The two main sources of stability for Belarusian authorities have always been cheap Russian gas (for whtever reasons) and the trust of the wider public (for whatsoever reasons). The lack of the first asset shows the instability of the latter. And this at least is logical.

Using this portrait of Belarus to balance the idealistic one propagated by my Russian colleague, I think the actuality of the situation lies somewhere between the two.
Belorussian President Lukashenko has vowed to "turn the country inside-out" in pursuit of the terrorists to whom this attack has been credited.  St. Petersburg's metro security has been upgraded and officers put on high alert, but I'm a little wary of all metros these days.
Mayakovskaya Metro station - St. Petersburg

Last week I was traversing the city and spent about an hour in the metro system, making three different transfers.  My last transfer was at Mayakovskaya station (pictured at right). You can see that there are elevator-door type contraptions that open at the same time the train doors open on the other side of the wall.  So when it's busy everyone ends up in a queue on either side of the doors.  I was about the third or fourth person in line on the right side of one of these doors, peacefully waiting for the train, when a women dressed entirely in black -- a half length burqa with veil and face covered, plus loose black pants tucked into black army-style high-top lace-up boots -- walked right up to the doorway, passing everyone in the queue, and stood with her nose only an inch away from the metal doors. She was wearing a rather large backpack and also had a smaller messenger bag strapped across her chest.  Something about her comportment and behavior made me immediately uneasy, and from my very core -- not my brain -- arose a little voice that suggested: Why don't you just wait for the next train, Shirah?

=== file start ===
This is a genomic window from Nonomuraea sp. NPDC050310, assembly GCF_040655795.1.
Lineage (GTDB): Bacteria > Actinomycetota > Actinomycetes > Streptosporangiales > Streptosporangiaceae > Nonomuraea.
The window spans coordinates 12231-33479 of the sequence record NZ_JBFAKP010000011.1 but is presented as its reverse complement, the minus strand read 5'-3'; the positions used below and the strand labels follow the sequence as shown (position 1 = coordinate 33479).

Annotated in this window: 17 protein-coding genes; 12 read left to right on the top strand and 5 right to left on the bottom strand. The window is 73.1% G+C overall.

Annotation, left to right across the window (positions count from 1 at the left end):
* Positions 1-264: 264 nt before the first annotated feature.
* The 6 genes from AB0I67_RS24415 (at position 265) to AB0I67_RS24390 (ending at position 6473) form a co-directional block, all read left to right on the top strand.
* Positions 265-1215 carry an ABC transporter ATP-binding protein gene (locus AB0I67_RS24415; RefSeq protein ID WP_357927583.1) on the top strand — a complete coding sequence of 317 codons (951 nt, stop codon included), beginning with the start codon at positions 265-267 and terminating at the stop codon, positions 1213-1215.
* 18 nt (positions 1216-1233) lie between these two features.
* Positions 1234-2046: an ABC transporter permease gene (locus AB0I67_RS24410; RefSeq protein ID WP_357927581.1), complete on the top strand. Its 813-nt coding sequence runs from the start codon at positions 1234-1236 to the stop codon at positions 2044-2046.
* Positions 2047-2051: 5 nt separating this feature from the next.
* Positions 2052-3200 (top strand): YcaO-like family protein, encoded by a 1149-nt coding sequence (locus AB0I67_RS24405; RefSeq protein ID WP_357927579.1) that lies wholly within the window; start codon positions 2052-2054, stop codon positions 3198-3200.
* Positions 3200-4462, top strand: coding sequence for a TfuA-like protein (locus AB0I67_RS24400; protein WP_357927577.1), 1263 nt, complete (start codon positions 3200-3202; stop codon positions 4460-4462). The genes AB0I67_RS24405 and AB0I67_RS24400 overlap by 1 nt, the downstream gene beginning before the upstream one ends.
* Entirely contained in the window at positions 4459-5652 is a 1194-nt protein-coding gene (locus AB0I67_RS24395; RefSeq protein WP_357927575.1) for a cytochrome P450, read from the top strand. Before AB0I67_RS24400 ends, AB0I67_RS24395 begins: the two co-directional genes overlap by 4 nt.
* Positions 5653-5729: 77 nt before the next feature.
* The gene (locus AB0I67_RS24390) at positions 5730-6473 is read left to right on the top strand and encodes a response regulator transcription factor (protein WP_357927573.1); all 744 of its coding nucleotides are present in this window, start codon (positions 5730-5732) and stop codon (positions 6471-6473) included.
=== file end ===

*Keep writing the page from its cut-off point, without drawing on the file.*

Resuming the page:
I pulled out my cell phone, pretended to answer it -- in French, not English -- and slowly took about three steps backward, turning to "look for" someone whom I pretended to wait for.  I can't quite explain the feeling that this woman evoked in me; it wasn't something I consciously thought about and formulated, but rather an irrepressible sense that something was amiss mixed with the anticipation of a dreadful event.  As I watched the doors close and the rumble of the train pulling away from the station, I held my breath and prayed that it would arrive in one piece at the next station.  It did.  I let a few more trains come and go before I boarded one myself and then calmly walked out onto the street and on home.

I arrived in St. Petersburg one week after the Moscow airport bombing, and while concern about the possibility of terrorist attacks here is not something that plagues my every day, I do find myself paying close attention to my surroundings, especially in public transportation.  I try not to speak at all, especially in English, when I'm on the metro, and subconsciously profiling fellow passengers has become a habitual routine. This is the only time I've been quite so uneasy about someone. Even though nothing happened to reinforce my apprehension, I've decided to never ignore my instincts.  It wouldn't be the first time that I escaped a potentially harmful situation thanks to a still, small voice.